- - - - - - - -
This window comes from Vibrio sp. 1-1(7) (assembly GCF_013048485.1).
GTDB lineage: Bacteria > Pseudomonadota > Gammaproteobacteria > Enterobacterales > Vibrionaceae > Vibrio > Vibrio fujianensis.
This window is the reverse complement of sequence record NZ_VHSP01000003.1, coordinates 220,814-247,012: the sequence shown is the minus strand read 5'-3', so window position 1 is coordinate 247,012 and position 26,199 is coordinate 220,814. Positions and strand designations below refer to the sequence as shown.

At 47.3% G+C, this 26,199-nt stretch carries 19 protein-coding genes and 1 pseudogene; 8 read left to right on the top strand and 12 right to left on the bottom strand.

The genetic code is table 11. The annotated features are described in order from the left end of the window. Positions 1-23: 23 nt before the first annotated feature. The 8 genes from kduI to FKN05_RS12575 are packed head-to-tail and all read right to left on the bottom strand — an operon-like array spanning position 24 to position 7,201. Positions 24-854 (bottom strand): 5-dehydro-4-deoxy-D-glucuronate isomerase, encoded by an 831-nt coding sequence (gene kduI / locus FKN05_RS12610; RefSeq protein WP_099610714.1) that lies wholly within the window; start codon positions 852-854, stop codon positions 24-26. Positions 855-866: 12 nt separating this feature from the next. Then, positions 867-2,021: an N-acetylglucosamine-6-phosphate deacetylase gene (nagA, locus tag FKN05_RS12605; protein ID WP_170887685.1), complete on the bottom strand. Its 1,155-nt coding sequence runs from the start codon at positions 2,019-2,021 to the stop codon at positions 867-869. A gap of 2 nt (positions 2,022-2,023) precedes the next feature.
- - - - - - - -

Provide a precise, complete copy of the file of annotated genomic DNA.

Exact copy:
This window comes from Vibrio sp. 1-1(7) (assembly GCF_013048485.1).
GTDB lineage: Bacteria > Pseudomonadota > Gammaproteobacteria > Enterobacterales > Vibrionaceae > Vibrio > Vibrio fujianensis.
This window is the reverse complement of sequence record NZ_VHSP01000003.1, coordinates 220,814-247,012: the sequence shown is the minus strand read 5'-3', so window position 1 is coordinate 247,012 and position 26,199 is coordinate 220,814. Positions and strand designations below refer to the sequence as shown.

At 47.3% G+C, this 26,199-nt stretch carries 19 protein-coding genes and 1 pseudogene; 8 read left to right on the top strand and 12 right to left on the bottom strand.

The genetic code is table 11. The annotated features are described in order from the left end of the window. Positions 1-23: 23 nt before the first annotated feature. The 8 genes from kduI to FKN05_RS12575 are packed head-to-tail and all read right to left on the bottom strand — an operon-like array spanning position 24 to position 7,201. Positions 24-854 (bottom strand): 5-dehydro-4-deoxy-D-glucuronate isomerase, encoded by an 831-nt coding sequence (gene kduI / locus FKN05_RS12610; RefSeq protein WP_099610714.1) that lies wholly within the window; start codon positions 852-854, stop codon positions 24-26. Positions 855-866: 12 nt separating this feature from the next. Then, positions 867-2,021: an N-acetylglucosamine-6-phosphate deacetylase gene (nagA, locus tag FKN05_RS12605; protein ID WP_170887685.1), complete on the bottom strand. Its 1,155-nt coding sequence runs from the start codon at positions 2,019-2,021 to the stop codon at positions 867-869. A gap of 2 nt (positions 2,022-2,023) precedes the next feature.